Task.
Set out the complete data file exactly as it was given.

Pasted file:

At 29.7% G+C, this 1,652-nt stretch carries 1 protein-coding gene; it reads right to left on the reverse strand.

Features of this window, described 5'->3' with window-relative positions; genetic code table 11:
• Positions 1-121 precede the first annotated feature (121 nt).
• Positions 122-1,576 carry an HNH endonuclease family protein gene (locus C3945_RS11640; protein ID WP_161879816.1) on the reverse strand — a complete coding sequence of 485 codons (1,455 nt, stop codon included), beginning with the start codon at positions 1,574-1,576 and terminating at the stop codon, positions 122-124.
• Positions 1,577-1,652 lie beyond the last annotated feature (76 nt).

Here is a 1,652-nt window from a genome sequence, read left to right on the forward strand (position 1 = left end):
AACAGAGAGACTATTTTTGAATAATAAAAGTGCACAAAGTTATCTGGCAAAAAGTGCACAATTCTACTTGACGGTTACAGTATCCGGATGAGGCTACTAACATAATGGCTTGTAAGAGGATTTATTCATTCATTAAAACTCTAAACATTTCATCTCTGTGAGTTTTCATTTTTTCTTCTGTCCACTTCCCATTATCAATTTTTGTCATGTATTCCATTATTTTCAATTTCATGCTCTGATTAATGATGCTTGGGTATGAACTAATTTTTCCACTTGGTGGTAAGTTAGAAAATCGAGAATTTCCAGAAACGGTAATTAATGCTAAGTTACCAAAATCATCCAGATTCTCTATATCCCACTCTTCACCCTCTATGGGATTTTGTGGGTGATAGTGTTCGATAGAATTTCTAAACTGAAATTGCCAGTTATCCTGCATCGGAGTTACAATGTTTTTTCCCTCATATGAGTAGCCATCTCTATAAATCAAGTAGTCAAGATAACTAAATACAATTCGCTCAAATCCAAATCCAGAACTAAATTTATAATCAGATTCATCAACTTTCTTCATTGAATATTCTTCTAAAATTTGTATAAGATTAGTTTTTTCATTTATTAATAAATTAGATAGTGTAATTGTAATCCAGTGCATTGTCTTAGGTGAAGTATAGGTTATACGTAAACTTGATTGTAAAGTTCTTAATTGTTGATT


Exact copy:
At 29.7% G+C, this 1,652-nt stretch carries 1 protein-coding gene; it reads right to left on the reverse strand.

Features of this window, described 5'->3' with window-relative positions; genetic code table 11:
• Positions 1-121 precede the first annotated feature (121 nt).
• Positions 122-1,576 carry an HNH endonuclease family protein gene (locus C3945_RS11640; protein ID WP_161879816.1) on the reverse strand — a complete coding sequence of 485 codons (1,455 nt, stop codon included), beginning with the start codon at positions 1,574-1,576 and terminating at the stop codon, positions 122-124.
• Positions 1,577-1,652 lie beyond the last annotated feature (76 nt).

Here is a 1,652-nt window from a genome sequence, read left to right on the forward strand (position 1 = left end):
AACAGAGAGACTATTTTTGAATAATAAAAGTGCACAAAGTTATCTGGCAAAAAGTGCACAATTCTACTTGACGGTTACAGTATCCGGATGAGGCTACTAACATAATGGCTTGTAAGAGGATTTATTCATTCATTAAAACTCTAAACATTTCATCTCTGTGAGTTTTCATTTTTTCTTCTGTCCACTTCCCATTATCAATTTTTGTCATGTATTCCATTATTTTCAATTTCATGCTCTGATTAATGATGCTTGGGTATGAACTAATTTTTCCACTTGGTGGTAAGTTAGAAAATCGAGAATTTCCAGAAACGGTAATTAATGCTAAGTTACCAAAATCATCCAGATTCTCTATATCCCACTCTTCACCCTCTATGGGATTTTGTGGGTGATAGTGTTCGATAGAATTTCTAAACTGAAATTGCCAGTTATCCTGCATCGGAGTTACAATGTTTTTTCCCTCATATGAGTAGCCATCTCTATAAATCAAGTAGTCAAGATAACTAAATACAATTCGCTCAAATCCAAATCCAGAACTAAATTTATAATCAGATTCATCAACTTTCTTCATTGAATATTCTTCTAAAATTTGTATAAGATTAGTTTTTTCATTTATTAATAAATTAGATAGTGTAATTGTAATCCAGTGCATTGTCTTAGGTGAAGTATAGGTTATACGTAAACTTGATTGTAAAGTTCTTAATTGTTGATT